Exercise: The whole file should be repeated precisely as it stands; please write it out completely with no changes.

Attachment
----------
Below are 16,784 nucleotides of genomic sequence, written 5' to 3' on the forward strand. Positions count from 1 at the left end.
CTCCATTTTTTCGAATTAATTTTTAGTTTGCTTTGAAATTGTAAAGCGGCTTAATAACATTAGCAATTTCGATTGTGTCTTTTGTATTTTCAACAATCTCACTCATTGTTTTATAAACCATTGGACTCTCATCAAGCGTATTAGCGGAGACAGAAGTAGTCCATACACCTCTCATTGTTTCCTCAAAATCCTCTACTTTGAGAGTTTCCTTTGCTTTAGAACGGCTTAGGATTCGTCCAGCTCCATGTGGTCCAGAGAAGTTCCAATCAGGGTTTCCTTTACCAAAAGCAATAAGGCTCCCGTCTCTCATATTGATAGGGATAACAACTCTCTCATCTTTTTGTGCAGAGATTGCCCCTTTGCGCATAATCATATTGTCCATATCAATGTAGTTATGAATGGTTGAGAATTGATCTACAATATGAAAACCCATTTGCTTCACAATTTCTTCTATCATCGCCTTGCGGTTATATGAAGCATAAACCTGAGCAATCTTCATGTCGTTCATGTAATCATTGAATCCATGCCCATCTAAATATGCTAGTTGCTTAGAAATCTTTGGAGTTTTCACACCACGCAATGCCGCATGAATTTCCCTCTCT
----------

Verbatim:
Below are 16,784 nucleotides of genomic sequence, written 5' to 3' on the forward strand. Positions count from 1 at the left end.
CTCCATTTTTTCGAATTAATTTTTAGTTTGCTTTGAAATTGTAAAGCGGCTTAATAACATTAGCAATTTCGATTGTGTCTTTTGTATTTTCAACAATCTCACTCATTGTTTTATAAACCATTGGACTCTCATCAAGCGTATTAGCGGAGACAGAAGTAGTCCATACACCTCTCATTGTTTCCTCAAAATCCTCTACTTTGAGAGTTTCCTTTGCTTTAGAACGGCTTAGGATTCGTCCAGCTCCATGTGGTCCAGAGAAGTTCCAATCAGGGTTTCCTTTACCAAAAGCAATAAGGCTCCCGTCTCTCATATTGATAGGGATAACAACTCTCTCATCTTTTTGTGCAGAGATTGCCCCTTTGCGCATAATCATATTGTCCATATCAATGTAGTTATGAATGGTTGAGAATTGATCTACAATATGAAAACCCATTTGCTTCACAATTTCTTCTATCATCGCCTTGCGGTTATATGAAGCATAAACCTGAGCAATCTTCATGTCGTTCATGTAATCATTGAATCCATGCCCATCTAAATATGCTAGTTGCTTAGAAATCTTTGGAGTTTTCACACCACGCAATGCCGCATGAATTTCCCTCTCT